Now what?

I headed to the campsite I’d seen on the way in and parked my van for the night.

After a hot shower and soup from a can, I got in bed at 7pm and didn’t move.

Didn’t make the whole route but at least I’m faster (?)

FIRE & RAIN

Waking up to departing rain clouds, my feet and ankles were swollen from the day before.

I really didn’t know what to do with myself, other than find a coat for Stormie so she didn’t get hypothermia.

I know she doesn’t look that stoked but she was.

Storm loving her expert fitting – Thanks Podgy Paws!

Strolling a long Keswisk High Street, I got a coffee and a cheese pasty and stopped at a 2nd hand book market where I found 5 new maps and 3 guidebooks.

I decided to head to Whinlatter Forest for a relaxed walk. As I headed towards the van, a busker started singing Fire and Rain by James Taylor.

Hearing the words:

‘Just yesterday morning, they let me know you were gone……I’ve seen lonely times when I could not find a friend, but I always thought that I’d see you again’

I got goosebumps. I miss my friends.

THE DARK

Prior to this quest for mountain leaderness, I had spent a lot of time alone.

Almost 4 years.

Perhaps I shouldn’t say alone as I was always with my lovely husband and dogs but isolated from the outside world.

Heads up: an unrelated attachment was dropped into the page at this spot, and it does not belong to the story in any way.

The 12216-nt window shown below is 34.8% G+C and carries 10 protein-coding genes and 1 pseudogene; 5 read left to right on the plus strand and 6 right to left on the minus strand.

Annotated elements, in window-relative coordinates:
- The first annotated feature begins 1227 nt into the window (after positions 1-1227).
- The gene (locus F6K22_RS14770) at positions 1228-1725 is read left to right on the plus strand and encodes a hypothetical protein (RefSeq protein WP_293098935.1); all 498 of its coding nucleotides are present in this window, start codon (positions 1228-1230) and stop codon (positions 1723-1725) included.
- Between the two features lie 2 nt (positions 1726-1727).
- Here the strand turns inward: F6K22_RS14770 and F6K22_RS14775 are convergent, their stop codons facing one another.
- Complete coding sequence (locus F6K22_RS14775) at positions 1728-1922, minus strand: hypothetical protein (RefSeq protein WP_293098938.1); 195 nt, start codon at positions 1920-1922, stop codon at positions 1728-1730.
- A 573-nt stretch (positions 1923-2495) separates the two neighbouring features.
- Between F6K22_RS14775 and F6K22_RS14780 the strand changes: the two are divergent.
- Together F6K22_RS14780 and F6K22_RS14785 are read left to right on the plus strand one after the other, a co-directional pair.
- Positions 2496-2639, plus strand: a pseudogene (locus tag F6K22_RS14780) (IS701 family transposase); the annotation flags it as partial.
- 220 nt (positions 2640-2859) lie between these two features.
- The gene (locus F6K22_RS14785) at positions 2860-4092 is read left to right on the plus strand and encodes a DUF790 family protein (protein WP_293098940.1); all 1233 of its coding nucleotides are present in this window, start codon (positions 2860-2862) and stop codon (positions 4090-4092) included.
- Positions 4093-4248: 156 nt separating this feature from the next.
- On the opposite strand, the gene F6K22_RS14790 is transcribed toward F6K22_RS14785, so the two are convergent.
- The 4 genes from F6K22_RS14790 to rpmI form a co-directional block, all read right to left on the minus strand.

In 2016, 4 of my good friends died and as a result of our communal grief, I fell out with my entire group of friends.

In an instant, I went from being part of a tight-knit group of fun lovers to complete isolation.

And darkness.

I was completely alone and genuinely believed I had no friends and no one who cared about me in the world.

For over a year I lived in the dark. The shadow of a real person.

Not working, not leaving the house and crying non-stop.

Navigating my way out of this darkness takes persistence, awareness and constant correction of my thoughts and reactions to situations around me.

It’s a daily battle.

I still occasionally look to others for happiness and validation, but more and more I’m learning that I create my reality.

When I focus on myself, my life, personal improvement and the positive things I can do for myself and others – I am happy.

If I look at social media, focus on the news or worry about what other people are doing – I am the opposite.

Being happy and positive, comes naturally for some, but for others it takes work.

And I have to tell you – the work hurts and its worth it.

This blog is a big part of my accountability to remain positive and help happy things grow.

Focusing on yourself is not selfish. It’s loving yourself and learning to be your own best friend.

With tears rolling down my cheeks, I hopped in the van and headed to Whinlatter Forest.

WHINLATTER FOREST

Whinlatter Forest, is the only mountain forest in England and a mini adventure mecca with mountain bike trains, adventure park and hiking trails.